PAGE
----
Thousand Oaks Eichlers Open for Tours

An entryway in this Claude Oakland-designed home shows how original many of the homes in the Thousand Oaks neighborhood remain -- and why they are worth touring. Photos by and courtesy of Brad Tucker

For Eichler fans in Northern California, Thousand Oaks may seem a remote spot to find a neighborhood of Eichlers.

While most Eichlers can be found in the Bay Area, Southern California does have its tracts too. But the better known ones are a trio in the city of Orange, and Balboa Highlands in the northern reaches of Los Angeles.

But the Conejo Valley area of Thousand Oaks in Ventura County, northwest of Los Angeles, has about 100 Eichlers. The people who live in them love them -- and, through the auspices of the Society of Architectural Historians, Southern California Chapter, are anxious to show them off.

The tour happens on Saturday May 13. It will be the first time homes in the neighborhood have been open to touring by outsiders, says Merry Ovnick, the tour’s point person. Tickets can be purchased through the society’s events page. For information, check the website or call 1-800-972-4722.

Eichler kitchens are not as immense as many people like today, but they are efficient and attractive and certainly have their own style. This is another home in Thousand Oaks.

It commences at the Thousand Oaks Library with a talk by Paul Adamson about Eichler and about the neighborhood itself. Adamson is the author of ‘Eichler: Modernism Rebuilds the American Dream,’ which was compiled by Marty Arbunich, publisher and managing editor of CA-Modern and the Eichler Network.

Following the talk, several homes will be open for inspection, each manned by docents. Advance ticket holders will be given an order in which to visit the homes, to avoid traffic jams, says Ovnick, an architectural historian and editor.

This is clearly the season for Eichler home tours. Just a week before, on May 6 and May 7, fans can enjoy the long-running San Mateo Highlands Eichler Home Tour.

Ovnick gives some background about the Thousand Oaks neighborhood, which was constructed not long before before Eichler Homes went bankrupt. (Eichler returned to homebuilding after bankruptcy, working as a smaller operation. His ventures in Southern California, and his large projects in San Francisco, in part led to the financial mess.)

“The Conejo Valley Eichler Homes were built in 1963-'64,” Ovick writes. “In 1966, a group of Beverly Hills investors headed by Charles H. Parr, Sr. acquired control of Eichler Homes, forming two new corporations: Eichler Properties, Inc. (property management) and Eichler Financial Corp. By 1967 the new companies were advertising ‘Lenders Close-Out.’”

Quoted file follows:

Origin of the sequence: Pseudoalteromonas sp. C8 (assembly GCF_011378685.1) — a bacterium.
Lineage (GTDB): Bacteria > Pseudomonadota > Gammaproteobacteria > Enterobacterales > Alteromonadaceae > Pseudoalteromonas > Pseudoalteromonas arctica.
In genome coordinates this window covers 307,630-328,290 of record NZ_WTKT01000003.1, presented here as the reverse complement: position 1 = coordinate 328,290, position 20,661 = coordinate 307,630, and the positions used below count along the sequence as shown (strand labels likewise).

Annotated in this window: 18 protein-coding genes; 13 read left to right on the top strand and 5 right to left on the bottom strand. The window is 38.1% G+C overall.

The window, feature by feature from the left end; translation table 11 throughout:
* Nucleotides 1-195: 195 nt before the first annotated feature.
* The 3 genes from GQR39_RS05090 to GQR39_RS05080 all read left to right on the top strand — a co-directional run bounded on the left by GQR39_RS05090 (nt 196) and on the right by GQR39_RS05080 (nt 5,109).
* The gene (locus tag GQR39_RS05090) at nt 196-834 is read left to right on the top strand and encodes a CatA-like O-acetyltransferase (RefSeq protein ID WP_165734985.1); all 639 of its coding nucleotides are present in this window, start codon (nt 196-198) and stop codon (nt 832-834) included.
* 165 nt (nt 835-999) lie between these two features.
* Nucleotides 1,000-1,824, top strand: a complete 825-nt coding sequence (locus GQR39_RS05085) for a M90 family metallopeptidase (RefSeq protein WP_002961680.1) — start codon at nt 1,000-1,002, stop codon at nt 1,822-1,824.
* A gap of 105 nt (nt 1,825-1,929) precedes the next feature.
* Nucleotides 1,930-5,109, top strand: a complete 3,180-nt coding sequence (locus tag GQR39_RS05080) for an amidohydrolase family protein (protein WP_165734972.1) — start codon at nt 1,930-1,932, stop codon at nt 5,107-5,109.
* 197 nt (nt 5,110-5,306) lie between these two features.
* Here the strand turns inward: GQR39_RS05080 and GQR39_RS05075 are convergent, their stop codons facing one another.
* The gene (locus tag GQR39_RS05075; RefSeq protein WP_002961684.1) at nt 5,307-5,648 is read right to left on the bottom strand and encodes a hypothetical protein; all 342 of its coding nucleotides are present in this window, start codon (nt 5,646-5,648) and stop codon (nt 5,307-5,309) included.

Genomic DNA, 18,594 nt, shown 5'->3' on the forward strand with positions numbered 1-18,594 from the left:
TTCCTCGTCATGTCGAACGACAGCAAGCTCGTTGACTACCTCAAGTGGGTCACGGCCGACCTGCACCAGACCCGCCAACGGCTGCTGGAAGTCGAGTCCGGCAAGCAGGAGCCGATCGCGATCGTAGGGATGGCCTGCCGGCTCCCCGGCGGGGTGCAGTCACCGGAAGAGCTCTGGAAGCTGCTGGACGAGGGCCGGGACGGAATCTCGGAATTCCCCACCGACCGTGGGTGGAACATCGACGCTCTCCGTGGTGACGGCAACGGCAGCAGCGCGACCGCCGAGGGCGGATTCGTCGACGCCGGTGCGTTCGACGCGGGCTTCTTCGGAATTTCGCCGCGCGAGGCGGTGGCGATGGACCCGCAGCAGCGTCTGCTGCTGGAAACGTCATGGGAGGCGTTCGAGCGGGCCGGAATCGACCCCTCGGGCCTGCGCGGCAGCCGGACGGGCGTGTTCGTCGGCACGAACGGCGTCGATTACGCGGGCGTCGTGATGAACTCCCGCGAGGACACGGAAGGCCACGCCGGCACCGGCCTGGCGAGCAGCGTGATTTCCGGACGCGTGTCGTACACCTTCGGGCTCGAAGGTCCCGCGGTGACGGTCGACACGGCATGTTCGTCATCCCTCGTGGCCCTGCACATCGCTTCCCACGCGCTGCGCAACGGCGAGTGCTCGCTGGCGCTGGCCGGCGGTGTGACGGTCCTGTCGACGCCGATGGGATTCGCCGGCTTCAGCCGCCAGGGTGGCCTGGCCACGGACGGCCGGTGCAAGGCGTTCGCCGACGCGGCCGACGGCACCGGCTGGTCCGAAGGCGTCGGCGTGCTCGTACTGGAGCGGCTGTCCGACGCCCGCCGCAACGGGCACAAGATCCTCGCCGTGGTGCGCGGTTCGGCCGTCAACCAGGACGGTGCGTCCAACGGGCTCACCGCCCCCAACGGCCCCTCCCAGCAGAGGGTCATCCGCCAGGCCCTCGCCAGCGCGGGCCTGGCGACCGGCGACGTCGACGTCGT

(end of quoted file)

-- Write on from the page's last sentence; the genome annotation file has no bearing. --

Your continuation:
Here's the layout of the neighborhood -- like a giant hand.

Although the Thousand Oaks tract is remote from other Eichler neighborhoods, its residents fully get into the Eichler experience. They do Halloween up big in the neighborhood, and threw a lively birthday party on the occasion of the tracts 50th anniversary.

And, to let the outside world know that the tract exists, and that it might be worth an admiring look, several years back some residents installed an ‘Eichler’ sign to catch the attention of motorists speeding by.

Ovnick says the society is looking forward to the tour because “mid-century modernism is the heart of what we do.” She recalls that the society did a previous Eichler tour, down in Orange back in 2001, when ‘Modernism Rebuilds the American Dream’ had just been published.

Ovnick says the tour hopes to have open homes that represent each of the four models that can be found in the tract.

In choosing homes for the tour, she says, “We are looking at the flow-through of the house, the clean lines, and its landscaping also.”

Merry Ovnick, who is helping organize the tour, cares very much about the clean lines and open views through Eichler homes. This Thousand Oaks home shows what she has in mind. Enjoy the tour!

She notes that the recent drought damaged much landscaping, and says many people have installed drought-tolerant yards, showing how that could be done “in the spirit of an Eichler.”

“I have been most impressed with how well kept these houses are,” she says. “You can look up and down the street and it looks just as it was planned by Joe Eichler. The homes all look intact. There are no McMansions.”

“People are really proud of their houses. I spoke to one woman who has been in her house for 30 years. It’s the way it always was, even with the Philippine mahogany.”

She adds: “My personal interest has been in the livability factor. What was ideal for families and their lifestyle in the 1960s was very different than for today’s white-collar family. But I’m impressed with how well [Eichlers] have adapted to today’s living environment. Wonderfully.”

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